Putin says Russia to use Middle East volunteer fighters against Ukraine

epa09815012 Russian President Vladimir Putin attends a videoconference meeting with Government members at the Kremlin in Moscow, Russia, 10 March 2022. The meeting focuses on minimising the impact of sanctions on the Russian economy. Russian troops entered Ukraine on 24 February prompting the country's president to declare martial law and triggering a series of severe economic sanctions imposed by Western countries on Russia. EPA-EFE/MIKHAIL KLIMENTYEV / KREMLIN / SPUTNIK / POOL MANDATORY CREDIT

LONDON, March 11 (Reuters) - Russian President Vladimir Putin gave the green light on Friday for up to 16,000 volunteers from the Middle East to be deployed alongside Russian-backed rebels to fight in Ukraine, doubling down an invasion that the West says has been losing momentum.

The move, just over two weeks since Putin ordered the invasion, allows Russia to deploy battle-hardened mercenaries from conflicts such as Syria without risking additional Russian military casualties.

At a meeting of Russia’s Security Council, Defence Minister Sergei Shoigu said there were 16,000 volunteers in the Middle East who were ready to come to fight alongside Russian-backed forces in the breakaway Donbass region of eastern Ukraine.

“If you see that there are these people who want of their own accord, not for money, to come to help the people living in Donbass, then we need to give them what they want and help them get to the conflict zone,” Putin said from the Kremlin.

Shoigu also proposed that Western-made Javelin and Stinger missiles that were captured by the Russian army in Ukraine should be handed over to Donbass forces, along other weaponry such as man-portable air-defense systems, known as MANPADS, and anti-tank rocket complexes.

“As to the delivery of arms, especially Western-made ones which have fallen into the hands of the Russian army – of course I support the possibility of giving these to the military units of the Lugansk and Donetsk people’s republics,” Putin said.

“Please do this,” he told Shoigu. The exchange was shown on Russian state television.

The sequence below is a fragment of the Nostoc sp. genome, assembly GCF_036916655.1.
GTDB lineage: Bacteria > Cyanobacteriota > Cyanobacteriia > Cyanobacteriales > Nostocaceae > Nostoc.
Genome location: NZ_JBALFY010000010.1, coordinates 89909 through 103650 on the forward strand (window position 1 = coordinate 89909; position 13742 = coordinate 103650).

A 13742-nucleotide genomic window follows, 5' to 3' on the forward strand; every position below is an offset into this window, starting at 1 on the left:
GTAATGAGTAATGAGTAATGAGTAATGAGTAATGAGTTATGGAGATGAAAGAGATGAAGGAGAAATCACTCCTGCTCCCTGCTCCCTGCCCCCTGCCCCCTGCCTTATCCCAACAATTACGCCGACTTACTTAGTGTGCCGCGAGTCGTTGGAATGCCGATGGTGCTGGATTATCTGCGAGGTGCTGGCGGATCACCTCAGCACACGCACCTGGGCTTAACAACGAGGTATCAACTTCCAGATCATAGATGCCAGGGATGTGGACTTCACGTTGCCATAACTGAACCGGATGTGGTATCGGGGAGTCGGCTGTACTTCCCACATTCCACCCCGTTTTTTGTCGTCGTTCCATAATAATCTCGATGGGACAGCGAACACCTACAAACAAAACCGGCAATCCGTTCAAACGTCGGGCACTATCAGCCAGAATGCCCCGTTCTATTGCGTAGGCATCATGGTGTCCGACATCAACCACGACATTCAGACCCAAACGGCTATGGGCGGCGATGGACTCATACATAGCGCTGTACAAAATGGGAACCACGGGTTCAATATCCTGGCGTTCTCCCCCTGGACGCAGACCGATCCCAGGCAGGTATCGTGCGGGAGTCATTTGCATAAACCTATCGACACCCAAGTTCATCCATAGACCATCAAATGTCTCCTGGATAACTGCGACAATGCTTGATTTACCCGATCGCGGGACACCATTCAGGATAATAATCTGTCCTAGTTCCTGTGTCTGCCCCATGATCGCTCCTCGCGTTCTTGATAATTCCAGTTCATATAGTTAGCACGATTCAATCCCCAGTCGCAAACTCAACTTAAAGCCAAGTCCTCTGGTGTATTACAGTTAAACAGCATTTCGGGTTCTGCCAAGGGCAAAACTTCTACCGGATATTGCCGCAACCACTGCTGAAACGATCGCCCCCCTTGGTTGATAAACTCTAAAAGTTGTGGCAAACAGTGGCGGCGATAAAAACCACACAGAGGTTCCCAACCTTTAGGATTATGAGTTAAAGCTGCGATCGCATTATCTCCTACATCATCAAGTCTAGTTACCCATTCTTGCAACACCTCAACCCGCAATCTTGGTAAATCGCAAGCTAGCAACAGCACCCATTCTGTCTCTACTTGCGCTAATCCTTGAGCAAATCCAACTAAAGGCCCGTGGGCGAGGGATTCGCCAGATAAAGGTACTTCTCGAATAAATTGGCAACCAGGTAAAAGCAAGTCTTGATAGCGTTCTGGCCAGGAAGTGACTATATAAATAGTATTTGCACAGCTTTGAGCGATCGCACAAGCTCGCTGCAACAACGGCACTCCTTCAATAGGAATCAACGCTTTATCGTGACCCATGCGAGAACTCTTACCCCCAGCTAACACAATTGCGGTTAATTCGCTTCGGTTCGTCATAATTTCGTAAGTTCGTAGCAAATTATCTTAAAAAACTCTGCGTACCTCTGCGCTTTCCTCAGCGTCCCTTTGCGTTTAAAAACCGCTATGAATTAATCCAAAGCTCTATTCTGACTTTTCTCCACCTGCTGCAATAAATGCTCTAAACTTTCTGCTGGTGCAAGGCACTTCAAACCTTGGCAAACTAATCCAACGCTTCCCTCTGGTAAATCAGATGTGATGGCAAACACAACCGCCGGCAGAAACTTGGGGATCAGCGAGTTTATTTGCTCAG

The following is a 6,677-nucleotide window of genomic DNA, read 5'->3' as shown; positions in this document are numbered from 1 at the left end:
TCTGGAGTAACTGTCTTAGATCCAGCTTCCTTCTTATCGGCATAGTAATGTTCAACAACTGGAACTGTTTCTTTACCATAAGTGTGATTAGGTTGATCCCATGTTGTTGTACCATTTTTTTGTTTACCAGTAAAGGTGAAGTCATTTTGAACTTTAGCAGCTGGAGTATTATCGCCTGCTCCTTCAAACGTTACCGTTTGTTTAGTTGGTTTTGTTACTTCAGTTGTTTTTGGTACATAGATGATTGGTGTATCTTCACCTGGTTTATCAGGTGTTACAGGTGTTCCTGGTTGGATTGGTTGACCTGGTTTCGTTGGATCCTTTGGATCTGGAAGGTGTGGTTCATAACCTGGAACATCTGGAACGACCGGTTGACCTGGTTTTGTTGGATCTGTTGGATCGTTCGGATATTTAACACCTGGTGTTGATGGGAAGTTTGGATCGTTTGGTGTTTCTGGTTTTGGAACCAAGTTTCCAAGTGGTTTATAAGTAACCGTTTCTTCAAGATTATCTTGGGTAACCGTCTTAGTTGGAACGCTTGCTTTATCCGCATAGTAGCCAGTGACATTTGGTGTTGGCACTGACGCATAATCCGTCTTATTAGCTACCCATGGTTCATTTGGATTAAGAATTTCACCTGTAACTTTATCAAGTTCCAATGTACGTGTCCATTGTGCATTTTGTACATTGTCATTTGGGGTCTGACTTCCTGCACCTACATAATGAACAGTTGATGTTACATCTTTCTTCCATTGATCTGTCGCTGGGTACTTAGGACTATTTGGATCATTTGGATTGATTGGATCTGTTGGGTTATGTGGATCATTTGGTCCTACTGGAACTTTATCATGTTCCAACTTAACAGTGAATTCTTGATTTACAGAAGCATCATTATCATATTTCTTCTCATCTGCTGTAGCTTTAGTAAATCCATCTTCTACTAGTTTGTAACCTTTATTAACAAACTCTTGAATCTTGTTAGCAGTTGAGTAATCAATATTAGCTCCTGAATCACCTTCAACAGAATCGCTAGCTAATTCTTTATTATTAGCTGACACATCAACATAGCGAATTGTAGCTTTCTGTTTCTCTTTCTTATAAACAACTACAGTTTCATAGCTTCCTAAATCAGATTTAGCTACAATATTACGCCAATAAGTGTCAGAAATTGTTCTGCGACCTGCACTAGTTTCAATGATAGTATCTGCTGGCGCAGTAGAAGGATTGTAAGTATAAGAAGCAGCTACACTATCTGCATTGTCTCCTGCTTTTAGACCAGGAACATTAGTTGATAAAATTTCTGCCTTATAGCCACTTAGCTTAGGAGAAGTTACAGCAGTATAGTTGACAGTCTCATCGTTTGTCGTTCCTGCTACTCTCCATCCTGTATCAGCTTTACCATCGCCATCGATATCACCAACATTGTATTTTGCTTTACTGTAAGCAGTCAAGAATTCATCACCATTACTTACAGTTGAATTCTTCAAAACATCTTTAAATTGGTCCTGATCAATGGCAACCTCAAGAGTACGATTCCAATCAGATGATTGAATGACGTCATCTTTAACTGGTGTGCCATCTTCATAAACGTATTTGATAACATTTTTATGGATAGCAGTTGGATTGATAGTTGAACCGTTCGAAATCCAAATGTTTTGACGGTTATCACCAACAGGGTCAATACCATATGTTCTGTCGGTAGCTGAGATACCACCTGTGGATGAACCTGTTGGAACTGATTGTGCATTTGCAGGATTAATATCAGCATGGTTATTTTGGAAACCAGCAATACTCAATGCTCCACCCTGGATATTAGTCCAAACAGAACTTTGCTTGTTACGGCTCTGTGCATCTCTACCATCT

Putin says the “special military operation” in Ukraine is essential to ensure Russia’s security after the United States expanded NATO up to its borders and supported pro-Western leaders in Kyiv.

Ukraine says it is fighting for its existence while the United States, and its European and Asian allies have condemned the Russian invasion. China has called for calm.

Shoigu said the operation was all going to plan before requesting Putin’s approal for the use of fighters from the Middle East.

U.S. intelligence chiefs told lawmakers on Thursday that Russia had been surprised by the strength of Ukrainian resistance, which had deprived the Kremlin of a quick victory it thought would have prevented the United States and NATO from providing meaningful military aid.

That was causing concern in Beijing, Central Intelligence Agency Director William Burns said.

“I do believe that the Chinese leadership, President Xi (Jinping) in particular, is unsettled,” Burns said. “By what he’s seen, partly because his own intelligence doesn’t appear to have told him what was going to happen.”

Shoigu said Western arms were flowing into Ukraine in an “absolutely uncontrolled” way and that the Russian military planned to strengthen its Western border after what he said was a build up of Western military units on Russia’s border.

“The general staff is working on, and has almost finished, a plan to strengthen our Western borders, including, naturally, with new modern complexes,” Shoigu said.

Putin said the question of how to react to moves by NATO countries need a separate discussion.

By Guy Faulconbridge.

(Reporting by Guy Faulconbridge;Editing by Tomasz Janowski)


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